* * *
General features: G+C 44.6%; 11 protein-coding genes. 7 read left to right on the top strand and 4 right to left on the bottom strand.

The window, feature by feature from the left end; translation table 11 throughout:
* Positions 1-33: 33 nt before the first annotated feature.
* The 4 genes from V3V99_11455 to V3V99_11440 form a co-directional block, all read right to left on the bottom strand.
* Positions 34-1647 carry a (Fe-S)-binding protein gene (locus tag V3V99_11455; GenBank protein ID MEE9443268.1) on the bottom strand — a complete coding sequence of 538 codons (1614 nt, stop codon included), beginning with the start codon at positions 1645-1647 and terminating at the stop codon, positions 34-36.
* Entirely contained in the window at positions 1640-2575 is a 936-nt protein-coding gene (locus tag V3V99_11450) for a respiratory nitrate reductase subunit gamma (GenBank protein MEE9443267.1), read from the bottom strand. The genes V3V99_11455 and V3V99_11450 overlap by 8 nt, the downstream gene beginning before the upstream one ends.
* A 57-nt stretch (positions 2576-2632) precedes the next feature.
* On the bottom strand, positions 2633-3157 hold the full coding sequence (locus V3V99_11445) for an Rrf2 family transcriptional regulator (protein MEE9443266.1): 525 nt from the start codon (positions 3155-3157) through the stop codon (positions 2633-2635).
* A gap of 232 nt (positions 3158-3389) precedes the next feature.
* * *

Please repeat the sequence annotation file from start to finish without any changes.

General features: G+C 44.6%; 11 protein-coding genes. 7 read left to right on the top strand and 4 right to left on the bottom strand.

The window, feature by feature from the left end; translation table 11 throughout:
* Positions 1-33: 33 nt before the first annotated feature.
* The 4 genes from V3V99_11455 to V3V99_11440 form a co-directional block, all read right to left on the bottom strand.
* Positions 34-1647 carry a (Fe-S)-binding protein gene (locus tag V3V99_11455; GenBank protein ID MEE9443268.1) on the bottom strand — a complete coding sequence of 538 codons (1614 nt, stop codon included), beginning with the start codon at positions 1645-1647 and terminating at the stop codon, positions 34-36.
* Entirely contained in the window at positions 1640-2575 is a 936-nt protein-coding gene (locus tag V3V99_11450) for a respiratory nitrate reductase subunit gamma (GenBank protein MEE9443267.1), read from the bottom strand. The genes V3V99_11455 and V3V99_11450 overlap by 8 nt, the downstream gene beginning before the upstream one ends.
* A 57-nt stretch (positions 2576-2632) precedes the next feature.
* On the bottom strand, positions 2633-3157 hold the full coding sequence (locus V3V99_11445) for an Rrf2 family transcriptional regulator (protein MEE9443266.1): 525 nt from the start codon (positions 3155-3157) through the stop codon (positions 2633-2635).
* A gap of 232 nt (positions 3158-3389) precedes the next feature.